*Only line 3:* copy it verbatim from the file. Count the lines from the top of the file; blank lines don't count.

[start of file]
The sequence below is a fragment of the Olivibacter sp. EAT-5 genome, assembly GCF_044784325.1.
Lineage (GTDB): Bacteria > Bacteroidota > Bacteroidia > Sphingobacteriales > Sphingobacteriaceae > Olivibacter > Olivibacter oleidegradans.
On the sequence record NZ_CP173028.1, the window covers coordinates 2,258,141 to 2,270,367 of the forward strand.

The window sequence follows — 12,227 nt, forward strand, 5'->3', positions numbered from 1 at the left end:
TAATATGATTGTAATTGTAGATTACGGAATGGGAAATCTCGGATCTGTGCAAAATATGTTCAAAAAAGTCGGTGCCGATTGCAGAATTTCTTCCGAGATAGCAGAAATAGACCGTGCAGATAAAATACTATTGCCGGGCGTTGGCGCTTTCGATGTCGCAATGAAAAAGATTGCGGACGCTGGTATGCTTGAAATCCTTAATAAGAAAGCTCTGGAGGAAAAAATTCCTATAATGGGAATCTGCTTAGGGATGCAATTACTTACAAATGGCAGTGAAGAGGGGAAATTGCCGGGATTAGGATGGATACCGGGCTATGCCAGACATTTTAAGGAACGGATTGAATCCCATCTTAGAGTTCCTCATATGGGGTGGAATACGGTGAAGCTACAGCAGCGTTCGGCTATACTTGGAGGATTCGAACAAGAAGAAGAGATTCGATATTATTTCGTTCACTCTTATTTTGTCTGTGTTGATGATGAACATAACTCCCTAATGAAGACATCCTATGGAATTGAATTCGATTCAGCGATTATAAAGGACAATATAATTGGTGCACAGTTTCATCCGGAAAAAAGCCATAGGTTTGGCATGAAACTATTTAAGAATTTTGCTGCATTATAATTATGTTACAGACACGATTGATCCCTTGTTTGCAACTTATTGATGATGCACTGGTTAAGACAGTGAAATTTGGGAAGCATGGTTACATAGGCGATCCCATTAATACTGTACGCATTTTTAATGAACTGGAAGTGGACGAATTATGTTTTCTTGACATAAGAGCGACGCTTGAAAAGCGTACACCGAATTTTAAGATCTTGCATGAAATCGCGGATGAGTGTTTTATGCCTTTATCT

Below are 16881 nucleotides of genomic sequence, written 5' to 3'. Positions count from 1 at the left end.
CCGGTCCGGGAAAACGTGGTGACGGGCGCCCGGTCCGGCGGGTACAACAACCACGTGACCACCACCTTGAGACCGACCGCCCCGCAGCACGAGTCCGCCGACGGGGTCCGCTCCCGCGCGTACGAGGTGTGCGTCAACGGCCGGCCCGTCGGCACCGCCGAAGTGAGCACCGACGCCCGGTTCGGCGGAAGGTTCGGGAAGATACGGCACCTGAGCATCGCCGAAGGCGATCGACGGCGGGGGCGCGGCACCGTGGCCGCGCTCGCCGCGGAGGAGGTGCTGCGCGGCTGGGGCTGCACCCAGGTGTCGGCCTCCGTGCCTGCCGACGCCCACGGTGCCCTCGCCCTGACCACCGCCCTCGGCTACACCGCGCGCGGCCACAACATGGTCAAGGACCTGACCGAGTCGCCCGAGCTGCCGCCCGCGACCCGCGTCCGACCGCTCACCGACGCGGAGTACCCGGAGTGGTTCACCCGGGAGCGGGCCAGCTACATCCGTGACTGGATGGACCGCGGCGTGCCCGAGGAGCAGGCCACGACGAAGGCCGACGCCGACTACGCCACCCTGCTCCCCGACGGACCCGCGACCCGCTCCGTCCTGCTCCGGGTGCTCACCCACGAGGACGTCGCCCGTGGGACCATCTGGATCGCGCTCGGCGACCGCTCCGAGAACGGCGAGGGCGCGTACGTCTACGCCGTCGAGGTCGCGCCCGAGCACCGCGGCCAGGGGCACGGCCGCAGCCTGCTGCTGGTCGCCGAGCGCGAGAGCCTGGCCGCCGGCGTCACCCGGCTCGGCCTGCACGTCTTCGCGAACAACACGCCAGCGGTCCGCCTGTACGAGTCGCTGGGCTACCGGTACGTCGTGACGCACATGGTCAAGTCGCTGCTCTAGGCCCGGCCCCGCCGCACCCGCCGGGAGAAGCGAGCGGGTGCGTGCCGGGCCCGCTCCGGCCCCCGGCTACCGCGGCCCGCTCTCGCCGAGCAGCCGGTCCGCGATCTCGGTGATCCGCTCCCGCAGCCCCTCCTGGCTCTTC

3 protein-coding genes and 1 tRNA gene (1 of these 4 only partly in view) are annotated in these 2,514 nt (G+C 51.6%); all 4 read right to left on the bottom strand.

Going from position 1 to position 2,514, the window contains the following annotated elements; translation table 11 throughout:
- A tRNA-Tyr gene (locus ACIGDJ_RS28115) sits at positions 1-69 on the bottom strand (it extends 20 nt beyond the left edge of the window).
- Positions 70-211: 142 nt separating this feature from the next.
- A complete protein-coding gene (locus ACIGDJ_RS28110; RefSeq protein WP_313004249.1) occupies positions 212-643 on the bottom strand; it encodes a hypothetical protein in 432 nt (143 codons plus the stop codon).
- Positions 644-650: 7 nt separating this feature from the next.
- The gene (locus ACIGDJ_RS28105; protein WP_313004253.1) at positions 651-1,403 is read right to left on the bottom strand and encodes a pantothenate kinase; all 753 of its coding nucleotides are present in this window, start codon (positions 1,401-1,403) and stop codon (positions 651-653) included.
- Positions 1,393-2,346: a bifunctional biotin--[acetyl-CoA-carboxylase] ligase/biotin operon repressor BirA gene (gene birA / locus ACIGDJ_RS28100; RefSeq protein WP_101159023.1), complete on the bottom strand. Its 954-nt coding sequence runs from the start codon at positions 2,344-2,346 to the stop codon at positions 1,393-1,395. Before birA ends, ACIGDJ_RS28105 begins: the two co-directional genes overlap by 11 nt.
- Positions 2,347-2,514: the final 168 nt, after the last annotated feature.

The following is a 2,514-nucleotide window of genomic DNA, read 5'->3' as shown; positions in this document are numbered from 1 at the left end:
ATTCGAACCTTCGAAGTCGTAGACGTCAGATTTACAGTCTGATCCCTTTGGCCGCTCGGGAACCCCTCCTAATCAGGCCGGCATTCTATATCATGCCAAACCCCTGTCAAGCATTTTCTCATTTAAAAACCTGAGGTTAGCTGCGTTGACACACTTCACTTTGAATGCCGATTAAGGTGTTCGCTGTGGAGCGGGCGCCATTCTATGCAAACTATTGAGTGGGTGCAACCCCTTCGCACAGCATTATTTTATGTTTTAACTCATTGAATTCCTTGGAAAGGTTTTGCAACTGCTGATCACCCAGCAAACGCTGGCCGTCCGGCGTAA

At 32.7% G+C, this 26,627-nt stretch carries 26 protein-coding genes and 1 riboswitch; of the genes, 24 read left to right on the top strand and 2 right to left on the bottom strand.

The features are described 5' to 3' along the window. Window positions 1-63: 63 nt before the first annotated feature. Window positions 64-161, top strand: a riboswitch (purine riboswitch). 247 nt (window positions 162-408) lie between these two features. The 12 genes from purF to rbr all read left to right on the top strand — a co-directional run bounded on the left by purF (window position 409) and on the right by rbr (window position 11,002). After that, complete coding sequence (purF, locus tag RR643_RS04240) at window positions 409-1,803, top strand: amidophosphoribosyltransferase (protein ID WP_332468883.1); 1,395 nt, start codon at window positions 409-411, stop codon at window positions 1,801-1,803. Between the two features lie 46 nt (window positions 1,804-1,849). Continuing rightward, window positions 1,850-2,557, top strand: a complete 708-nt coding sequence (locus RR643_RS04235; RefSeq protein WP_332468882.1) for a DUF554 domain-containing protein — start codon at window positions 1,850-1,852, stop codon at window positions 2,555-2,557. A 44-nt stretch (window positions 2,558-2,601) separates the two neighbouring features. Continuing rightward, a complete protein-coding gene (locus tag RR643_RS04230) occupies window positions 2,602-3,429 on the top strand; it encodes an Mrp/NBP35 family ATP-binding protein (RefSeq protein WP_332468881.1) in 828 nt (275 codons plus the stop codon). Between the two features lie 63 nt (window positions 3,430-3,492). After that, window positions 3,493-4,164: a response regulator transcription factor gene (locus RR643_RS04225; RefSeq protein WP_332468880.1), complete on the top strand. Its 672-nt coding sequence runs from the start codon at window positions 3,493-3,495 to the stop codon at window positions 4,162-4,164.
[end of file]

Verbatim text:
On the sequence record NZ_CP173028.1, the window covers coordinates 2,258,141 to 2,270,367 of the forward strand.